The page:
This article contributes to a new perspective on the historical Jesus in early modern intellectual history. This perspective looks beyond German and academic scholarship, and takes account of a plurality of religious, social, and political contexts. Having outlined avenues of research which are consistent with this approach, I focus on radicalised socio-political contexts for the emergence of ‘history’ as a category of analysis for Jesus. Two contexts will be discussed: the late eighteenth century, with reference to Joseph Priestley, Baron d’Holbach, and their associations with the French Revolution; and the interregnum period in seventeenth-century Britain, with reference to early Quaker controversies and the apologetic work of Henry More. I identify ideas about Jesus in those contexts which have echoed in subsequent scholarship, while challenging the notion that there is a compelling association between sympathetic historical conceptions of Jesus (as opposed to theological) and a tendency towards radical and revolutionary politics.

Anthony Giambrone

This study helps critically distance future scholarship from the rhetorical and religious agenda of Albert Schweitzer’s Quest of the Historical Jesus, with the corollary aim of problematizing the widespread ‘Three Quests’ heuristic, so dependent upon it. The pronounced ambitions and strongly marked German Protestant social location of Schweitzer’s project will be exposed by calling to witness a very early, yet widely neglected reception of his work: Marie-Joseph Lagrange’s The Meaning of Christianity according to German Exegesis (1917). The quite different, though no less contextualized socio-religious location of this French Catholic priest will serve to highlight some significant phenomena obscured by the standard picture of the history of Jesus research, above all its deep theoretical roots in the Radical Reformation.

Theses on the Nature of the Leben-Jesu-Forschung

A Proposal for a Paradigm Shift in Understanding the Quest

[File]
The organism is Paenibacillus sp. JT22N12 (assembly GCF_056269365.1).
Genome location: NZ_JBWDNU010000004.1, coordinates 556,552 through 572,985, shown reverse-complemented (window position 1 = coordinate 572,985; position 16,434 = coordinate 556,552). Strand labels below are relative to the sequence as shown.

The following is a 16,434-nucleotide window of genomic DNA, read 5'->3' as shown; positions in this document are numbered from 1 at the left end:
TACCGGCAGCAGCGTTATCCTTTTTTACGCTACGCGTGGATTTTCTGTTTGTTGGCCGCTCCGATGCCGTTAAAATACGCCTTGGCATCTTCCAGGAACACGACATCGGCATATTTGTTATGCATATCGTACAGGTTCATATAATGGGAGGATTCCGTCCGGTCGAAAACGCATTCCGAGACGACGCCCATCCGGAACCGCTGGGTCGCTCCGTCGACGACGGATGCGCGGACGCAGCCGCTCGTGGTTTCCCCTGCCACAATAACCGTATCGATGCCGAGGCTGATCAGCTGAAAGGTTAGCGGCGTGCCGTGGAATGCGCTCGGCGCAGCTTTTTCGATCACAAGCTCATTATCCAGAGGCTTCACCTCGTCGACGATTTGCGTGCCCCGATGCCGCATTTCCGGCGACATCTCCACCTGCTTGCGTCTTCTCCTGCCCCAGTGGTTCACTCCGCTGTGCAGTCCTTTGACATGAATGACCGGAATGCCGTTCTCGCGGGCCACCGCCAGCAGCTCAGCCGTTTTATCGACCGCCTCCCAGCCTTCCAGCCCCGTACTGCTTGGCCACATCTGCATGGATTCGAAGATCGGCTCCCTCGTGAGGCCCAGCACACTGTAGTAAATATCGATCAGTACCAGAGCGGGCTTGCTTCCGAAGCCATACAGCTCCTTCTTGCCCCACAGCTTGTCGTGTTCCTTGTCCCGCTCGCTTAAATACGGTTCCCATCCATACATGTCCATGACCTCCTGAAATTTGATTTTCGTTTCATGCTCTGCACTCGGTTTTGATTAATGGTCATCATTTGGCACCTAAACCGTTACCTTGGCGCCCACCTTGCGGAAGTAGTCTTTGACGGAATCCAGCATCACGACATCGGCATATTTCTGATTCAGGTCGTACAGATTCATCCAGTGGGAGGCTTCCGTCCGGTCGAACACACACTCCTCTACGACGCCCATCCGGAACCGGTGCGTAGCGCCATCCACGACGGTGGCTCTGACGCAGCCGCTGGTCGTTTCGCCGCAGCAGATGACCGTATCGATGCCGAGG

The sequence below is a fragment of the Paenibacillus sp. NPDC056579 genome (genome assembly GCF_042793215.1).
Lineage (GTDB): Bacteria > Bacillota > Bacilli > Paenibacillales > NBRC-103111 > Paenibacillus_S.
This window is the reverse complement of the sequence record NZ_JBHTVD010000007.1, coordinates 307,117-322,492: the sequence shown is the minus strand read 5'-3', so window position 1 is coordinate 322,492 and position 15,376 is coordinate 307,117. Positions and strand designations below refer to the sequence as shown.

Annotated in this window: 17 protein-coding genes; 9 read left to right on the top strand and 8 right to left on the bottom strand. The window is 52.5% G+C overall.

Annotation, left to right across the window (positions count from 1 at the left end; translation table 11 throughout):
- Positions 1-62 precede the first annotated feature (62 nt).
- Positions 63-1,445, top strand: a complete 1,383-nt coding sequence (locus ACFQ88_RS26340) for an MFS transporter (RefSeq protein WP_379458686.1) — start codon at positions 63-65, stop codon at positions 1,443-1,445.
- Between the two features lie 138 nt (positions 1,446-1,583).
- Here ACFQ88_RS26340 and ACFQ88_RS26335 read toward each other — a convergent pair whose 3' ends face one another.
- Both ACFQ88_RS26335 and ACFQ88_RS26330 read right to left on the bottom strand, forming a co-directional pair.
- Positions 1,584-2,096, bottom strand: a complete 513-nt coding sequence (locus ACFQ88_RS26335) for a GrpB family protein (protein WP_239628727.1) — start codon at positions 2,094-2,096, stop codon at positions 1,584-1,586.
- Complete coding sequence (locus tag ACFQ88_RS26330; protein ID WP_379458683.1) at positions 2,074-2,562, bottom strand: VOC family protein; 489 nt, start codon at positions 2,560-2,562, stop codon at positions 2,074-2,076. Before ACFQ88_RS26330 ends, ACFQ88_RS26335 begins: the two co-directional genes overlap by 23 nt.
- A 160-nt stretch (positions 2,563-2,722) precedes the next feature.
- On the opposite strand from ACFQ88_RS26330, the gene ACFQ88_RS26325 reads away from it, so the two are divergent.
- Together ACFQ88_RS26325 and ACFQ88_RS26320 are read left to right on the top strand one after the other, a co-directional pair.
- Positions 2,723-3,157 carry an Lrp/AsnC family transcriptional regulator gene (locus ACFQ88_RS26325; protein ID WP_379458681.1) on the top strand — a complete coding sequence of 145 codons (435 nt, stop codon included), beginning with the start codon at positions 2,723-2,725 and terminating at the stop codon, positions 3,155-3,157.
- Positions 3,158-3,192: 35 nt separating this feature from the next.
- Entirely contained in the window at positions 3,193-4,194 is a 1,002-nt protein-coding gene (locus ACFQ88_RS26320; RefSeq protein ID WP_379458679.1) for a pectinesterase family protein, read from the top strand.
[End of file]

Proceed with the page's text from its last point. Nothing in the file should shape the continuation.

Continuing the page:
Fernando Bermejo-Rubio

Criticisms addressed to the historiographical paradigm of the so-called ‘three quests’ by several scholars with different ideological backgrounds and who have worked independently have debunked it by proving its untenable character. The present paper makes a proposal for a new paradigm which allows us to understand the quest of the historical Jesus in a more comprehensive, lucid and explanatory way. This proposal has been articulated through a set of theses, accompanied in each case by an explanation (and, sometimes, by corollaries), accomplishing a threefold task: a broader characterization of historical Jesus research, a summary discussion of the main distortions contained in the ‘three-quests’ model, and, more importantly, an exposition of the basic principles of a new paradigm.

The Work of Isaac Ben Abraham Troki (16th Century)

On the Place of the Sefer Hizzuq Emunah in the Quest for the Historical Jesus

Miriam Benfatto

The Jewish anti-Christian polemical literature includes in its arguments the figure of Jesus of Nazareth, since one of its main goals is to discredit certain attributes of the Christian Messiah. This literature, however, has been so far almost completely overlooked in the Leben-Jesu-Forschung. The present paper draws attention to the figure of Jesus that can be seen in the famous text of Isaac ben Abraham Troki, the Sefer Hizzuq Emunah (end of the 16th century), whose controversial deconstruction of the Christological figure of Jesus allows us to discover a particular type of historical construction.

Genesis and Cosmos

Basil and Origen on Genesis 1 and Cosmology

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Adam Rasmussen

In Genesis and Cosmos Adam Rasmussen examines how Basil and Origen addressed scientific problems in their interpretations of Genesis 1. For the first time, he offers an in-depth analysis of Basil’s thinking on three problems in Scripture-and-science: the nature of matter, the super-heavenly water, and astrology. Both theologians worked from the same fundamental perspective that science is the “servant” of Christianity, useful yet subordinate. Rasmussen convincingly shows how Basil used Origen’s writings to construct his own solutions. Only on the question of the water does Basil break with Origen, who allegorized the water. Rasmussen demonstrates how they sought to integrate science and Scripture and thus remain instructive for those engaged in the dialogue between religion and science today.